Remote Work, Employee Impact and Business Continuity Planning

March 17, 2020
|
Author: Glenn Hunter

The novel coronavirus pandemic has been an equal-opportunity disruptor. Due to COVID-19, the U.S. stock market has lost trillions of dollars. Supply chains have been upended. Companies have revised their profit projections, frozen jobs, laid off workers and temporarily shuttered. Travel restrictions have been imposed. Public gatherings of 50 or more people have been banned. And K-12 schools have closed in several states.

The school closures have tens of millions of parents scrambling, faced with the choice of either taking time off from work to care for their children or, if possible, tending to their children while working from home. If there’s a silver lining in all this, it may be that organizations are dusting off their business continuity plans (BCPs), or devising one for the first time, to cope with the effects of the pandemic.

Many parents must balance childcare with working remotely.

One key element of many BCPs calls for large-scale teleworking or working from home. The Centers for Disease Control and Prevention advise employers to consider teleworking as part of “social distancing,” especially if an employee is feeling sick for any reason. A recent survey of employers by Willis Towers Watson showed that 46 percent of organizations have already put into place, or expanded, “remote work” policies because of COVID-19.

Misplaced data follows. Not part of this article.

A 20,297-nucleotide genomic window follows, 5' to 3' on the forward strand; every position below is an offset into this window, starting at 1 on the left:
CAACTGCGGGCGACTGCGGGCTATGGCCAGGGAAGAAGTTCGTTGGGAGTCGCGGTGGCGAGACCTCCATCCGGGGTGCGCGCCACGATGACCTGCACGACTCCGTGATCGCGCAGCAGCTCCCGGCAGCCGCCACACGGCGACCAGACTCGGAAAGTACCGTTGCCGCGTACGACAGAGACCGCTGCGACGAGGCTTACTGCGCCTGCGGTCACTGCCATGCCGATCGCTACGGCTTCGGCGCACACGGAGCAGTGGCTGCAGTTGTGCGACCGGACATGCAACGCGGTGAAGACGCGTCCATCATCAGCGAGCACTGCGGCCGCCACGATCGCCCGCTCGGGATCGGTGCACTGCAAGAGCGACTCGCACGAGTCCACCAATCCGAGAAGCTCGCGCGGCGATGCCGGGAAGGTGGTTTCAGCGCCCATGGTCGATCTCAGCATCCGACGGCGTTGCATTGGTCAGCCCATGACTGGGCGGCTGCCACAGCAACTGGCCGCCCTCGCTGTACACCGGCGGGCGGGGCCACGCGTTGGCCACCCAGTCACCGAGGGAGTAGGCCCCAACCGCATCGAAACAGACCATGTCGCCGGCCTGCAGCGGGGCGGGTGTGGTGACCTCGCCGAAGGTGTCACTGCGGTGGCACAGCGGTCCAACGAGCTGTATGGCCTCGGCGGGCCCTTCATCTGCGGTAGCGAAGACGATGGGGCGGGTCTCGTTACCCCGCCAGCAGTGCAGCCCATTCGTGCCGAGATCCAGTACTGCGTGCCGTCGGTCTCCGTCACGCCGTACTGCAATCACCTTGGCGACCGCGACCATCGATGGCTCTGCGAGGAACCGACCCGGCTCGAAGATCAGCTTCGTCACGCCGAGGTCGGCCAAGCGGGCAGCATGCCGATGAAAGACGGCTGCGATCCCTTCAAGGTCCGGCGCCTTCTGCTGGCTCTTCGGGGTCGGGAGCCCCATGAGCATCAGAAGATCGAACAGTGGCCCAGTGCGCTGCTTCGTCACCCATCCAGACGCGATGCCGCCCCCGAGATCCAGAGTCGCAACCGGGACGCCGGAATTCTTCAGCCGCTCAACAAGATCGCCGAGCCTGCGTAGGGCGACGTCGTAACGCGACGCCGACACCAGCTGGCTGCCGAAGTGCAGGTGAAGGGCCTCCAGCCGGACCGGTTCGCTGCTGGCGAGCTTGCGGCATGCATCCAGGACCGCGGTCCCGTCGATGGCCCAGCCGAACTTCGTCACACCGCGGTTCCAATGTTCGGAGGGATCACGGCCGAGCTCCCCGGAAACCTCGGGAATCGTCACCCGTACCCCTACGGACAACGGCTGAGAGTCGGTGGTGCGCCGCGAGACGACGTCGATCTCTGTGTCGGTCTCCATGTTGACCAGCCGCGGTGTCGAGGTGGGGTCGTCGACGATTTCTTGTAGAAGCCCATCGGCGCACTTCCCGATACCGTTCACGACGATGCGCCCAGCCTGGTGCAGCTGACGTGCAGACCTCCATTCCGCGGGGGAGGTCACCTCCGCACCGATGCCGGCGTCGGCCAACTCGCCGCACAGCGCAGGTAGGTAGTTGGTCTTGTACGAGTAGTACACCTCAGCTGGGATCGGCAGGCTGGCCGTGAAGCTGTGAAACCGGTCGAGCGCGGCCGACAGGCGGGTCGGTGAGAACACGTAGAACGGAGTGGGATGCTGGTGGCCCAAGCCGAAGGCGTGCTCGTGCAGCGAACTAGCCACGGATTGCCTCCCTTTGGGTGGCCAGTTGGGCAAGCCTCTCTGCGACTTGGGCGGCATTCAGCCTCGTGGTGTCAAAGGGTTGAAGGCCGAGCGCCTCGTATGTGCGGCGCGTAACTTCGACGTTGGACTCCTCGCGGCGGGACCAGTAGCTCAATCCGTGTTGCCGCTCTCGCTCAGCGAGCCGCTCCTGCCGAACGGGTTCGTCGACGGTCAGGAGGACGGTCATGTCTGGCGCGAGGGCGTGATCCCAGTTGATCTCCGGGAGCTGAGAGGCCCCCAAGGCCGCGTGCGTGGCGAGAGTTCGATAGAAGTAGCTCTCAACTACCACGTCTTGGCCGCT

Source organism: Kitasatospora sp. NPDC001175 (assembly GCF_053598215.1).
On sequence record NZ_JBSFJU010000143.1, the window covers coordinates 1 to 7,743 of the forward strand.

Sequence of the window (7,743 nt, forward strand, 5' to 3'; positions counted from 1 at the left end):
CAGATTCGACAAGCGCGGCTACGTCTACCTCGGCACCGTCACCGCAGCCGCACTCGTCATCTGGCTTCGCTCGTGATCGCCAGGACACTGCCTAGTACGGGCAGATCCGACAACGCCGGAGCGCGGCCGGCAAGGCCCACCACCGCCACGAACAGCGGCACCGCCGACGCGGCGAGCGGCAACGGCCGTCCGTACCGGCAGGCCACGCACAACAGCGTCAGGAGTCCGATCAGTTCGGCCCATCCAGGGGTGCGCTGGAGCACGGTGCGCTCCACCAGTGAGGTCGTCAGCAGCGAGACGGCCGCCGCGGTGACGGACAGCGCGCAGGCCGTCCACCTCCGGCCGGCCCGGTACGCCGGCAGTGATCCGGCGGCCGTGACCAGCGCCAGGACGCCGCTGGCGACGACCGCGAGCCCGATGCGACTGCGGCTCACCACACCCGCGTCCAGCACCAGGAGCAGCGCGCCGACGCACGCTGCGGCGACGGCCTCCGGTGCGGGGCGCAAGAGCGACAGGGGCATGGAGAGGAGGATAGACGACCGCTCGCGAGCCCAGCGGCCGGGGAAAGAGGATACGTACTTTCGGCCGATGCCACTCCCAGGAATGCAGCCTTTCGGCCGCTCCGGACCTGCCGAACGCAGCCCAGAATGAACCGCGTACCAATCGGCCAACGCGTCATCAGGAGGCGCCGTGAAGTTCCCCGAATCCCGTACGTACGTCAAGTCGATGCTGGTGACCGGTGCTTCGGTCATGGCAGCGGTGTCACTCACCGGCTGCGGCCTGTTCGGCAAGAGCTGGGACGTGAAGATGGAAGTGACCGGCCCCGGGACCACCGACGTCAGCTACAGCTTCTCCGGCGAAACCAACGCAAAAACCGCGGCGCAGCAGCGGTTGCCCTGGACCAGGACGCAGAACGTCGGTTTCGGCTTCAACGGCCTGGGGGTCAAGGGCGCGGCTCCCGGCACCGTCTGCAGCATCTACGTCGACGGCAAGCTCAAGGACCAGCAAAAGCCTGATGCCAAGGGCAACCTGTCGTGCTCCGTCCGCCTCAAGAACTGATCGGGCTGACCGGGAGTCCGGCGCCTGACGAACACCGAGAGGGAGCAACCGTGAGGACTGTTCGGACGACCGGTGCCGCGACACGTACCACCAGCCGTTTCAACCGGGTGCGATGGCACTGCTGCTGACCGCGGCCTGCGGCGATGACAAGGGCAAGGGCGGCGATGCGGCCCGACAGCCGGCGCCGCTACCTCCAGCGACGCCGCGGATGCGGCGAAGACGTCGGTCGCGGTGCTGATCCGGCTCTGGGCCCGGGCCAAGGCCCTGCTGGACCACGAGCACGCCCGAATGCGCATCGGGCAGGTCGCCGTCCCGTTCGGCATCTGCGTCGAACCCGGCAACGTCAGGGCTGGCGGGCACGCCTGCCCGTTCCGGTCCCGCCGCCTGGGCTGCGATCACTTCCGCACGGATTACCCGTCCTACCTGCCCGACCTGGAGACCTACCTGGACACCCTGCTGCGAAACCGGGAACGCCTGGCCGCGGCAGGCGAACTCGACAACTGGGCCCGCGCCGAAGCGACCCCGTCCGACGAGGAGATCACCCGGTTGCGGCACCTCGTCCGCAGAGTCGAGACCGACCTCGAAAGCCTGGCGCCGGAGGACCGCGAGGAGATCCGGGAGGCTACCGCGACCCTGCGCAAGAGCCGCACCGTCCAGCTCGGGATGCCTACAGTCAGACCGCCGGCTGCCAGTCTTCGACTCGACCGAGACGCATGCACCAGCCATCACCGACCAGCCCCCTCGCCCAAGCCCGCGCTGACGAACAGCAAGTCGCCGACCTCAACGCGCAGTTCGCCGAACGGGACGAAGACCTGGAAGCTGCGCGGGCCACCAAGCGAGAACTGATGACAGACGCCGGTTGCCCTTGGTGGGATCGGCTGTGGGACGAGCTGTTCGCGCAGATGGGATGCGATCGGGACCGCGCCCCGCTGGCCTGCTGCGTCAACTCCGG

While teleworking is an option for many white-collar professionals, that’s not the case for workers who clean hotel rooms or serve food, for example. At this point, no one knows the final impact or longevity of COVID-19. However, company and unit leaders have been encouraged for now to:

  • Set and communicate expectations about teleworking, and provide ongoing monitoring to ensure accountability for questions like:
    • When is the organization’s workday expected to begin and end?
    • How quickly should employees expect answers to work questions from other team members? In one hour? By the end of the day?
  • Make sure the IT team is available to ensure that teleworkers have the right equipment and can use it. Encourage the use of communication and document-sharing software including the likes of Zoom, GoToMeeting™, Microsoft Teams, Slack, Salesforce and Google Docs. Ensure that virtual meetings are relevant and helpful, and all members can successfully connect.